The San Diego Unified school board decided tonight not to use ads to reap more revenue for schools.
While parents in San Diego repeatedly raised the idea of using ads to raise money as budget cuts threatened schools last year, the side that recoiled at the thought of commercializing campuses won out.
“Public schools, like public parks, are part of the shrinking commercial-free space in public life,” said Elena McCollim, the mother of a kindergartener in San Diego Unified schools. She added, “I sympathize with the need for money for schools. But I question what message we’re sending to our children.”
San Diego Unified staffers had proposed starting up the advertising program early next year. It was slated to begin with ads on the school district website, which staff estimated could reap more than $100,000 annually. School site ads were slated to bring in $10,000 or more for each school. Under the plan, ads could also crop up on publications such as newsletters or yearbooks.
Advocates for the ads said the school district could carefully choose which ads were allowed and which weren’t. Under the proposed policy, the superintendent would have been able to reject ads that include tobacco, alcohol or illegal drugs, support or oppose political candidates, contain vulgar language or imagery or detract “from the educational atmosphere,” among other reasons.
“We the district have complete control,” said Bernie Rhinerson, who oversees district relations for San Diego Unified and worked to draft the proposed advertising policy. Rhinerson cited a survey of school principals and vice principals in which 75 percent said that with limits, school ads should be allowed.
Ads would have only been permitted at middle and high schools, not elementary schools, and principals would have had the right to choose ad locations on campus or refuse any ad that was either inconsistent with the rules or “which offends the morals and/or conscience of the school or site community.”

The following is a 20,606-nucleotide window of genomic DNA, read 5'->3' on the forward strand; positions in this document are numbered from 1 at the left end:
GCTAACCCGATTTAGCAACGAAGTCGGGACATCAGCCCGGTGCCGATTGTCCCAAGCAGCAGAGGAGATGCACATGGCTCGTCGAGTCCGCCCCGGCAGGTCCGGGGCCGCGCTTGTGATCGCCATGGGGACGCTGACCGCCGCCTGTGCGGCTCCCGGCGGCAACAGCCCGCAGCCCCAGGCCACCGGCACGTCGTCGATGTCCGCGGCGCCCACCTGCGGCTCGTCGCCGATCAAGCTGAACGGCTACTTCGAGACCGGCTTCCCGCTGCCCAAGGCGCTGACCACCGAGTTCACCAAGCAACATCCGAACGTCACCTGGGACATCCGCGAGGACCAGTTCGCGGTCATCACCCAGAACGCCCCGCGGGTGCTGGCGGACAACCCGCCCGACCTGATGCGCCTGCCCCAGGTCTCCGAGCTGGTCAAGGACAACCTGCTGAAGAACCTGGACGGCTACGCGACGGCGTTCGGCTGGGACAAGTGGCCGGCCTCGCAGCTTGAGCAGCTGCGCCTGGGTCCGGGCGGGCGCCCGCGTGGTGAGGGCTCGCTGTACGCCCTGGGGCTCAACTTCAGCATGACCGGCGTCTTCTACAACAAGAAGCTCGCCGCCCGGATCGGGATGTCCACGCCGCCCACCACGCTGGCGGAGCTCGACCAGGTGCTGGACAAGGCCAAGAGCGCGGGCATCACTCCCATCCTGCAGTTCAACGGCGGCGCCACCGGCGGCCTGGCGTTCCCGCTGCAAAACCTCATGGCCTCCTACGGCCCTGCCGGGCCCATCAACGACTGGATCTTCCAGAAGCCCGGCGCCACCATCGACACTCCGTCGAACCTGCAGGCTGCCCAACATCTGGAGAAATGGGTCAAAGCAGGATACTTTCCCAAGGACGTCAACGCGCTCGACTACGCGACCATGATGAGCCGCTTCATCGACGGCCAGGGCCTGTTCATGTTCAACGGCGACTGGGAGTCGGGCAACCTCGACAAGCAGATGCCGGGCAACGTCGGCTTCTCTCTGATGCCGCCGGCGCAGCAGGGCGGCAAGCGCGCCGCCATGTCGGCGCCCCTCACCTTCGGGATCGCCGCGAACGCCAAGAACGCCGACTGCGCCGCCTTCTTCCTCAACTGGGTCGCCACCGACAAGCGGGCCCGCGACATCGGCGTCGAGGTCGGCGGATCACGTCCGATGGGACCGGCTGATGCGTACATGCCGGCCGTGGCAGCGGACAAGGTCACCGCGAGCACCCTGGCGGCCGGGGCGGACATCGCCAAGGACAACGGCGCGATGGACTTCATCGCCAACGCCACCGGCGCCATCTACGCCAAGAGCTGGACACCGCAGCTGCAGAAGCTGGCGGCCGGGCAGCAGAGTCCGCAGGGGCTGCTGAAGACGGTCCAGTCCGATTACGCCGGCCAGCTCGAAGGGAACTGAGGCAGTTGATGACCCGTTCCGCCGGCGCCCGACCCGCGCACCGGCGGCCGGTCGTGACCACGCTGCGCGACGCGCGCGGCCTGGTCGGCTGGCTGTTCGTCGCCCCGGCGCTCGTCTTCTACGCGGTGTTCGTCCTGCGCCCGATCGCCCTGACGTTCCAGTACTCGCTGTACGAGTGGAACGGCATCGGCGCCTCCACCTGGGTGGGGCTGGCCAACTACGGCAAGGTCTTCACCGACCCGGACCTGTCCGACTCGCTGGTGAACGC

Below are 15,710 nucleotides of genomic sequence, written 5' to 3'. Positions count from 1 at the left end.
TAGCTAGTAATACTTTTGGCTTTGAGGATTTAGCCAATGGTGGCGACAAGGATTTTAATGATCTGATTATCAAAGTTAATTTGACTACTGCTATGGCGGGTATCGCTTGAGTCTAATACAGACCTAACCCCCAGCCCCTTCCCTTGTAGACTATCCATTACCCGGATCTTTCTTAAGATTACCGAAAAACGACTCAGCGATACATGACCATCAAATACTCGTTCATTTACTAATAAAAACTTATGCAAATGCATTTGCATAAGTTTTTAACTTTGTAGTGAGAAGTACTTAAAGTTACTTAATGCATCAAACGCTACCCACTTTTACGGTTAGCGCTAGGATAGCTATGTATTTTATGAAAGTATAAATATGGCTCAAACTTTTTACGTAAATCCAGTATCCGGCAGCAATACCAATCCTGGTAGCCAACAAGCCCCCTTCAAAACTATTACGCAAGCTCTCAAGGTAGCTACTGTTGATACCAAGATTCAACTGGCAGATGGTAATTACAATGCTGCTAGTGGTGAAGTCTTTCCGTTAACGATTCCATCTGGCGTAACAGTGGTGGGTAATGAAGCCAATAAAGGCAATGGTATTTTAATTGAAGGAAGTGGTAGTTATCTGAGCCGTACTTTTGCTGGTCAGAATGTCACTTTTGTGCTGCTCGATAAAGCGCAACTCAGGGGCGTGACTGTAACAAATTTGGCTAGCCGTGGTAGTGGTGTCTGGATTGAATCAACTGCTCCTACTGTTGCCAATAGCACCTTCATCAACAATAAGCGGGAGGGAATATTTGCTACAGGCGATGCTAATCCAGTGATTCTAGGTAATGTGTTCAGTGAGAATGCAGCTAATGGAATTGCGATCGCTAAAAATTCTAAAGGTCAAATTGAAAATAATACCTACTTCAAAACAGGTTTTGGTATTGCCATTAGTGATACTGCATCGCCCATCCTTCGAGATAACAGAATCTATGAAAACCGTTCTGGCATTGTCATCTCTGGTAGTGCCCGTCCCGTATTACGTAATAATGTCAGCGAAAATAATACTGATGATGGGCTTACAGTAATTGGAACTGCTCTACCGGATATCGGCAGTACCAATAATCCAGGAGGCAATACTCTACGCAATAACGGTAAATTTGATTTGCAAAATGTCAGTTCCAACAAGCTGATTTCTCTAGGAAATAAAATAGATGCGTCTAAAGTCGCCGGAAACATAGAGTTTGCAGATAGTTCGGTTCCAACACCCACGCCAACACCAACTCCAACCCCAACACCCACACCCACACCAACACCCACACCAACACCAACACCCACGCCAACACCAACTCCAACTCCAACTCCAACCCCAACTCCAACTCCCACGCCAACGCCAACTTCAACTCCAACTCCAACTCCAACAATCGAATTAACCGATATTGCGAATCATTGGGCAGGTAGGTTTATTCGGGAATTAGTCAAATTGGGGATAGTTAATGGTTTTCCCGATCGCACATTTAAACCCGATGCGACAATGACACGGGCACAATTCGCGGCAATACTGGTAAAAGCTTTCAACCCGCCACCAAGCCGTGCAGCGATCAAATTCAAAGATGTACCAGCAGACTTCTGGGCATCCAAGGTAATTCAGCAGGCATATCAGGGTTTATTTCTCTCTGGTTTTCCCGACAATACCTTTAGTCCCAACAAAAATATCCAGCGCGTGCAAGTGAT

While schools are clamoring for money — San Diego Unified now estimates that its deficit for next school year will range between roughly $141 million and $160 million out of a roughly $1.1 billion operating budget — school board members were uneasy about the idea of letting ads into schools, even with strict limits on which ads were allowed.
“We need to teach them critical thinking, not jam thoughts down their heads,” said school board member John de Beck, who voted against the plan. “I don’t want to be a part of using kids to sell stuff.”
School board President Richard Barrera was the only board member to vote to keep exploring the plan. And he was hardly a strong supporter of the idea: Barrera said he would only be interested in allowing ads into schools if the school district could vet companies’ records on child labor and whether they had lobbied to help or hurt school funding. Board member Katherine Nakamura later said she believed ads would have been worthwhile, but voted against the plan because it was bound to fail anyway.
“It may not be a lot of money, but for the schools, every little bit helps,” Nakamura said after the school board meeting. Besides, she added, “Our kids are exposed to an awful lot of advertising already.”
Other school systems have turned to ads as budgets are crunched: In South County, Sweetwater Union High School District has already approved an advertising program and the San Diego County Office of Education has sought corporate sponsorships to save outdoor education programs. And the trend extends far beyond San Diego County: USA Today wrote earlier this year about the growing numbers of school districts seeking advertisers for their websites.